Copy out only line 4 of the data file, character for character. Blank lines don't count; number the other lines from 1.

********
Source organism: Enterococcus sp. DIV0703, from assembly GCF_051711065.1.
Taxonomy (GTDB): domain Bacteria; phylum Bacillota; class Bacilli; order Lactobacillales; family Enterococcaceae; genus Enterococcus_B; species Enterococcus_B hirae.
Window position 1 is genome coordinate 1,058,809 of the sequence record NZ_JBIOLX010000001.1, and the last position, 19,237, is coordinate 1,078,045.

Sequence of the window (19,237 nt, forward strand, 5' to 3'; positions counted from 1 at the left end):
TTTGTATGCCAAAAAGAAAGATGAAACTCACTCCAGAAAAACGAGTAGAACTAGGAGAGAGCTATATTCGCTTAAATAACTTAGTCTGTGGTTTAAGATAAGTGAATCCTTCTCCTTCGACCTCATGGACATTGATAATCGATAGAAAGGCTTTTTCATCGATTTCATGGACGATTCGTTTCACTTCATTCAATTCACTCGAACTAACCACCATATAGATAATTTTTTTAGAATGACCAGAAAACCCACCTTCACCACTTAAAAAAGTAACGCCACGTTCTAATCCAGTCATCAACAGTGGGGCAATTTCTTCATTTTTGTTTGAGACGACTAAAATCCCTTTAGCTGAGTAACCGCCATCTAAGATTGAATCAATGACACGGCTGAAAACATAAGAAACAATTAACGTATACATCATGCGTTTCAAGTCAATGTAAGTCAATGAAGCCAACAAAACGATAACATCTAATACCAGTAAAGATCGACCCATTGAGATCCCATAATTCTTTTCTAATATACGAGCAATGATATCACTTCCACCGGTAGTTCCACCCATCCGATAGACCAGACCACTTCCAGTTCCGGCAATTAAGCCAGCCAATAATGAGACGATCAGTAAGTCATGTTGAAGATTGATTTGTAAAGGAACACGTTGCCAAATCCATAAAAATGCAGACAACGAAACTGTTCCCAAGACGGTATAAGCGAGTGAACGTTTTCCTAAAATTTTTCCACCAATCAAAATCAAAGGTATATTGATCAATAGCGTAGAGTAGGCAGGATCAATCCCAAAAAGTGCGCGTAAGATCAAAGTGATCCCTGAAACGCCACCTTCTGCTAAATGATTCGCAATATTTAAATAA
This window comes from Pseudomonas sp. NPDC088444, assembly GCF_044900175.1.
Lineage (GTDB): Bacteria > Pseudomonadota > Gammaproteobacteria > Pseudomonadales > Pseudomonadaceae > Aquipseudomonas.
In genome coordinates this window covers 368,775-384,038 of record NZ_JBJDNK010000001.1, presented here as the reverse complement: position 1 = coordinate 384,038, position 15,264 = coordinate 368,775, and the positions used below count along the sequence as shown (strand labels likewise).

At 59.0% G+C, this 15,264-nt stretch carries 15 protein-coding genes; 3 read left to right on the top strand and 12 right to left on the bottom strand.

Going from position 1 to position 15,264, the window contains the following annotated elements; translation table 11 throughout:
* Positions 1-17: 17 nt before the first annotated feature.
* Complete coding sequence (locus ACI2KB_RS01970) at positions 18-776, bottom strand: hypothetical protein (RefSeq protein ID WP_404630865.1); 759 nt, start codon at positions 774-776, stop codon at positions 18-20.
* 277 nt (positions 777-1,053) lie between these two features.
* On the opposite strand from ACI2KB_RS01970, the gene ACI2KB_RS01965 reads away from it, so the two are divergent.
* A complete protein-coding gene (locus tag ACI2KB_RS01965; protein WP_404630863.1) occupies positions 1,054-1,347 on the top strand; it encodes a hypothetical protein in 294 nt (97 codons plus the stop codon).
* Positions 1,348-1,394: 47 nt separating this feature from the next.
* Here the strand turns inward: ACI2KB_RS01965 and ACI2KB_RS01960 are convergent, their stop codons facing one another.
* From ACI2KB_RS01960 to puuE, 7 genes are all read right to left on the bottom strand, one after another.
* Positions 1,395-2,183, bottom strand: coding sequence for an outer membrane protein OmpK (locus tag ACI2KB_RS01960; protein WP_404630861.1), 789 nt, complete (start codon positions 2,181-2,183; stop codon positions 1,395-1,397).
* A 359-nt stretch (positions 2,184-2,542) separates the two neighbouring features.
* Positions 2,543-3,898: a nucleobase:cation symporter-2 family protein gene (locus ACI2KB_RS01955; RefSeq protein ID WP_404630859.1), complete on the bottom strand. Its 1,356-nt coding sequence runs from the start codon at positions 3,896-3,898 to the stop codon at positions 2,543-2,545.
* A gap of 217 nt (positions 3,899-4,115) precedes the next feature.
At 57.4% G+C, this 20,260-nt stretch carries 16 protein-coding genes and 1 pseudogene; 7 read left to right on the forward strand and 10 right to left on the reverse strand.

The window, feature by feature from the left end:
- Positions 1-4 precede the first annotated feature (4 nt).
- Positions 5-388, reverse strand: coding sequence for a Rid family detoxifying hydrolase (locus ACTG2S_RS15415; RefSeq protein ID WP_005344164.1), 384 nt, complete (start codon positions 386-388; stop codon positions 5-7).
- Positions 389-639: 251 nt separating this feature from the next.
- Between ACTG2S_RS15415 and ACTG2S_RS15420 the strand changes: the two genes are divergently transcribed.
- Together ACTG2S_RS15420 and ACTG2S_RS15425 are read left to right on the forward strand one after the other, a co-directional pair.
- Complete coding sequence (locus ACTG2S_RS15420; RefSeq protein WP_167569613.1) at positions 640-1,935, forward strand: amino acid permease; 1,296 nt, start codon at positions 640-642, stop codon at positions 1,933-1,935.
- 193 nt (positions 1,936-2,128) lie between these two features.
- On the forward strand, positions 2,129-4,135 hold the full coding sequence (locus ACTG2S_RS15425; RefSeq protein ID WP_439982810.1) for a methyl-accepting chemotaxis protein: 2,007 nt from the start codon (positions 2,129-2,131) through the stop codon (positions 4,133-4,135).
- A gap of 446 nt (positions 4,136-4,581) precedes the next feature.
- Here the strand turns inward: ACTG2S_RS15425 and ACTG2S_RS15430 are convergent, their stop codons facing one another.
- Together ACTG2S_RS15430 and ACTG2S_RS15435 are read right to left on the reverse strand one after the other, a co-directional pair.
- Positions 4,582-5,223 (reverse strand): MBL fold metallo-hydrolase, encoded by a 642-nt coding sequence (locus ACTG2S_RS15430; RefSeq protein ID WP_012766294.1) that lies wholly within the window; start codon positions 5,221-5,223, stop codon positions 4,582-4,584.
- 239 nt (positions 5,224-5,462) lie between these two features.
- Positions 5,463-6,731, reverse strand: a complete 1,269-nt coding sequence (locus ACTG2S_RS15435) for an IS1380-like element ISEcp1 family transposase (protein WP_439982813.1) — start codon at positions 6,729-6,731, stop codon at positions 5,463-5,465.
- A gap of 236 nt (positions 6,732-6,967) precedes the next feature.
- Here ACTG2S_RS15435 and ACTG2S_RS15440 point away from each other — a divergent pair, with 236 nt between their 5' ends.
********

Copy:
Sequence of the window (19,237 nt, forward strand, 5' to 3'; positions counted from 1 at the left end):